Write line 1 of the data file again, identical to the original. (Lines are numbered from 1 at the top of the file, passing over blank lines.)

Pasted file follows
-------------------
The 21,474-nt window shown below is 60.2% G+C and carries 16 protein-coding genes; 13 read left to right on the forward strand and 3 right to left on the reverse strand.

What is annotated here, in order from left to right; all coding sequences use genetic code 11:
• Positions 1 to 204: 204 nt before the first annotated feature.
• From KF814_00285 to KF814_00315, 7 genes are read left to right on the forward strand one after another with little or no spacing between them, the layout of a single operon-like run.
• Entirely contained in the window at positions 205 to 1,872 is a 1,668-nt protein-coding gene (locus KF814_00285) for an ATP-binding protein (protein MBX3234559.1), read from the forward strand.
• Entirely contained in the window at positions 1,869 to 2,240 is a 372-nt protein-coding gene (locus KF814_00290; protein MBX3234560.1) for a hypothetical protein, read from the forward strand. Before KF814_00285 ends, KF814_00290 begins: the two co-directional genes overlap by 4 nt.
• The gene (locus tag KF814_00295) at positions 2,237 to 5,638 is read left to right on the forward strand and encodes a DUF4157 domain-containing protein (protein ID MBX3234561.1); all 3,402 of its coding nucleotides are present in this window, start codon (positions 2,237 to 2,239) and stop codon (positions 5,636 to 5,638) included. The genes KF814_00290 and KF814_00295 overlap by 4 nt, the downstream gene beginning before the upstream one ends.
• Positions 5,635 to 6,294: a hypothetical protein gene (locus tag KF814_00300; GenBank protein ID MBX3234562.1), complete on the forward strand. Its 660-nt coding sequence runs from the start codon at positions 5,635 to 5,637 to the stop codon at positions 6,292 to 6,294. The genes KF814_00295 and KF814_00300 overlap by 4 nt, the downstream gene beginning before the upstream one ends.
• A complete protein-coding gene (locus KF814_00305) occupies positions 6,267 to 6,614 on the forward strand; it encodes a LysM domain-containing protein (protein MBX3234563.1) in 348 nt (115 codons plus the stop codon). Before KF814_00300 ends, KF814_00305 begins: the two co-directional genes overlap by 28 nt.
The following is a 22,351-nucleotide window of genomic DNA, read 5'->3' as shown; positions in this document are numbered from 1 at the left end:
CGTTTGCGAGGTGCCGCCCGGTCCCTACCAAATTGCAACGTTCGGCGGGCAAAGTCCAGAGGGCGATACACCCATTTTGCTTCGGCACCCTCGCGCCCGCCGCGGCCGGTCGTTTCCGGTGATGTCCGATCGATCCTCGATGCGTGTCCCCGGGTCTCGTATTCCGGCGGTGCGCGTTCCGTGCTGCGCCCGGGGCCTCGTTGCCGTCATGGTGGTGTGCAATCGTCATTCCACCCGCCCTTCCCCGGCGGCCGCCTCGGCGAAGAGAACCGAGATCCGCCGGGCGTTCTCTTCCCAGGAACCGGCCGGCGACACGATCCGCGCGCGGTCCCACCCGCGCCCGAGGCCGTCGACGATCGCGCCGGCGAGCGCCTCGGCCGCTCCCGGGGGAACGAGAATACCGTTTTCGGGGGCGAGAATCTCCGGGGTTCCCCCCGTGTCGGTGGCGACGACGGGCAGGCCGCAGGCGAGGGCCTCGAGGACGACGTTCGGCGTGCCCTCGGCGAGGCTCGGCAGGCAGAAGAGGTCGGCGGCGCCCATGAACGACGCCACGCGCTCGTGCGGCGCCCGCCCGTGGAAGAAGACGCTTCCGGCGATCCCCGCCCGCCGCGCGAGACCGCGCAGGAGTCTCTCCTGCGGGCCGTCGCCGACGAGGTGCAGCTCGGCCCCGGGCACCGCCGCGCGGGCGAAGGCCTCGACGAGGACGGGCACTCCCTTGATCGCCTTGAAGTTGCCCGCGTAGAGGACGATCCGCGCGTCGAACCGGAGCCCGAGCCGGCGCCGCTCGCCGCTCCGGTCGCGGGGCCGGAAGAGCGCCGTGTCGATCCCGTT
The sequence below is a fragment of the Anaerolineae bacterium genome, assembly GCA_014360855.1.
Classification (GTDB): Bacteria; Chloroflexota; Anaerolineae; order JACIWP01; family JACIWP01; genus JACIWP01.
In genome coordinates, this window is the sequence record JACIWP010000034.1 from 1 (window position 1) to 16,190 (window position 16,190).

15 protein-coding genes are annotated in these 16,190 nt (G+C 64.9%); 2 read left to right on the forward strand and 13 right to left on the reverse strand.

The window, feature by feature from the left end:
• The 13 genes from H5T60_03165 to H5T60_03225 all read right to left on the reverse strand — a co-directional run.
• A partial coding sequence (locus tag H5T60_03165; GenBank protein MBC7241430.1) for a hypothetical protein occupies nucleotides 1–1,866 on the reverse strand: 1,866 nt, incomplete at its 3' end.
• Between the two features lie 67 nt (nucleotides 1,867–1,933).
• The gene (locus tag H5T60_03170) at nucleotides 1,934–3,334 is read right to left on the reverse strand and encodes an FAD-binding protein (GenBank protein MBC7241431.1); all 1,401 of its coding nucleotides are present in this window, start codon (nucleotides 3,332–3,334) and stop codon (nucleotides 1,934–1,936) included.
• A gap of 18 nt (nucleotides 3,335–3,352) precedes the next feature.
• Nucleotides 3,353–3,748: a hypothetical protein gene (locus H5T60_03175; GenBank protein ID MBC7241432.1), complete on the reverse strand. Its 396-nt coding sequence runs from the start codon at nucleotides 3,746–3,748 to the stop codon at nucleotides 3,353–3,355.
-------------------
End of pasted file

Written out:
The 21,474-nt window shown below is 60.2% G+C and carries 16 protein-coding genes; 13 read left to right on the forward strand and 3 right to left on the reverse strand.